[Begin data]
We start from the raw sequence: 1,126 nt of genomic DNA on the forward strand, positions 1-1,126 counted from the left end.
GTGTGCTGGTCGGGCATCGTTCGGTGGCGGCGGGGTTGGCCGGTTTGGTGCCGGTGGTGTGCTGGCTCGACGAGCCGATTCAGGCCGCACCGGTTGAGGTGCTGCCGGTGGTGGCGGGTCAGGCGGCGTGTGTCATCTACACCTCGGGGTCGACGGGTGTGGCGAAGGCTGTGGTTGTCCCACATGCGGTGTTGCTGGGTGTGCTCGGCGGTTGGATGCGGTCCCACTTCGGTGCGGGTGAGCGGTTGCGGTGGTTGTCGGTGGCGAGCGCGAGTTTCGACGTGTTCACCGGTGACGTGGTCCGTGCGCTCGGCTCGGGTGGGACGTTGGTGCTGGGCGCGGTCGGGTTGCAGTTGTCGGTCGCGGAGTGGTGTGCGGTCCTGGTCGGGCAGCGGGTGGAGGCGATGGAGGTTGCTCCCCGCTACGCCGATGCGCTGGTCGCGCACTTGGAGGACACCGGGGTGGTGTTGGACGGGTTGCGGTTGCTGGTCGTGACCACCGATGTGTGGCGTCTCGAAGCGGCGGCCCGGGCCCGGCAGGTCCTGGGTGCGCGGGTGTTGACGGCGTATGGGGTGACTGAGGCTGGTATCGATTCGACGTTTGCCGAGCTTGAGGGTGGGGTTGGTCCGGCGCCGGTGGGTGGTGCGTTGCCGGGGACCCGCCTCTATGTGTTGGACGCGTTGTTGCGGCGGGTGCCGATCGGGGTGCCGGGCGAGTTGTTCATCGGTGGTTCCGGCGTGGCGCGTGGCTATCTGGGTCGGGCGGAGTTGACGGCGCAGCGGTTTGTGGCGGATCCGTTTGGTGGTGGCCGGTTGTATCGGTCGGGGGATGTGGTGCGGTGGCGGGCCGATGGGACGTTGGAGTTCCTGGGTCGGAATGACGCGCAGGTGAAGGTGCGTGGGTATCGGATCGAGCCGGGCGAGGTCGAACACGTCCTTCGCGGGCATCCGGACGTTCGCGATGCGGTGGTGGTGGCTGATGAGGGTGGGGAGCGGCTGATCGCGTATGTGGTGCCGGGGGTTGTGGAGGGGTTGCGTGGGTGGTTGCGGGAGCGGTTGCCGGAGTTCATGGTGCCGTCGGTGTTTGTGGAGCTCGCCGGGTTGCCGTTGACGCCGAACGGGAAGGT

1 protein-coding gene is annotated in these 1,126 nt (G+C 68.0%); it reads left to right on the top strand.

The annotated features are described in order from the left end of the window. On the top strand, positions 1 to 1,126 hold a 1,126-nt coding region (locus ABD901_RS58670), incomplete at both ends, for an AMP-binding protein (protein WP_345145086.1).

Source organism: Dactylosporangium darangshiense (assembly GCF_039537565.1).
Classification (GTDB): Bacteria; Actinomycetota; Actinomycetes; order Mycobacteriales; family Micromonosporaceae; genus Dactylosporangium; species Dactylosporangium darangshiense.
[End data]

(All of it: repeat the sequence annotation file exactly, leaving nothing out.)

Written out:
We start from the raw sequence: 1,126 nt of genomic DNA on the forward strand, positions 1-1,126 counted from the left end.
GTGTGCTGGTCGGGCATCGTTCGGTGGCGGCGGGGTTGGCCGGTTTGGTGCCGGTGGTGTGCTGGCTCGACGAGCCGATTCAGGCCGCACCGGTTGAGGTGCTGCCGGTGGTGGCGGGTCAGGCGGCGTGTGTCATCTACACCTCGGGGTCGACGGGTGTGGCGAAGGCTGTGGTTGTCCCACATGCGGTGTTGCTGGGTGTGCTCGGCGGTTGGATGCGGTCCCACTTCGGTGCGGGTGAGCGGTTGCGGTGGTTGTCGGTGGCGAGCGCGAGTTTCGACGTGTTCACCGGTGACGTGGTCCGTGCGCTCGGCTCGGGTGGGACGTTGGTGCTGGGCGCGGTCGGGTTGCAGTTGTCGGTCGCGGAGTGGTGTGCGGTCCTGGTCGGGCAGCGGGTGGAGGCGATGGAGGTTGCTCCCCGCTACGCCGATGCGCTGGTCGCGCACTTGGAGGACACCGGGGTGGTGTTGGACGGGTTGCGGTTGCTGGTCGTGACCACCGATGTGTGGCGTCTCGAAGCGGCGGCCCGGGCCCGGCAGGTCCTGGGTGCGCGGGTGTTGACGGCGTATGGGGTGACTGAGGCTGGTATCGATTCGACGTTTGCCGAGCTTGAGGGTGGGGTTGGTCCGGCGCCGGTGGGTGGTGCGTTGCCGGGGACCCGCCTCTATGTGTTGGACGCGTTGTTGCGGCGGGTGCCGATCGGGGTGCCGGGCGAGTTGTTCATCGGTGGTTCCGGCGTGGCGCGTGGCTATCTGGGTCGGGCGGAGTTGACGGCGCAGCGGTTTGTGGCGGATCCGTTTGGTGGTGGCCGGTTGTATCGGTCGGGGGATGTGGTGCGGTGGCGGGCCGATGGGACGTTGGAGTTCCTGGGTCGGAATGACGCGCAGGTGAAGGTGCGTGGGTATCGGATCGAGCCGGGCGAGGTCGAACACGTCCTTCGCGGGCATCCGGACGTTCGCGATGCGGTGGTGGTGGCTGATGAGGGTGGGGAGCGGCTGATCGCGTATGTGGTGCCGGGGGTTGTGGAGGGGTTGCGTGGGTGGTTGCGGGAGCGGTTGCCGGAGTTCATGGTGCCGTCGGTGTTTGTGGAGCTCGCCGGGTTGCCGTTGACGCCGAACGGGAAGGT

1 protein-coding gene is annotated in these 1,126 nt (G+C 68.0%); it reads left to right on the top strand.

The annotated features are described in order from the left end of the window. On the top strand, positions 1 to 1,126 hold a 1,126-nt coding region (locus ABD901_RS58670), incomplete at both ends, for an AMP-binding protein (protein WP_345145086.1).

Source organism: Dactylosporangium darangshiense (assembly GCF_039537565.1).
Classification (GTDB): Bacteria; Actinomycetota; Actinomycetes; order Mycobacteriales; family Micromonosporaceae; genus Dactylosporangium; species Dactylosporangium darangshiense.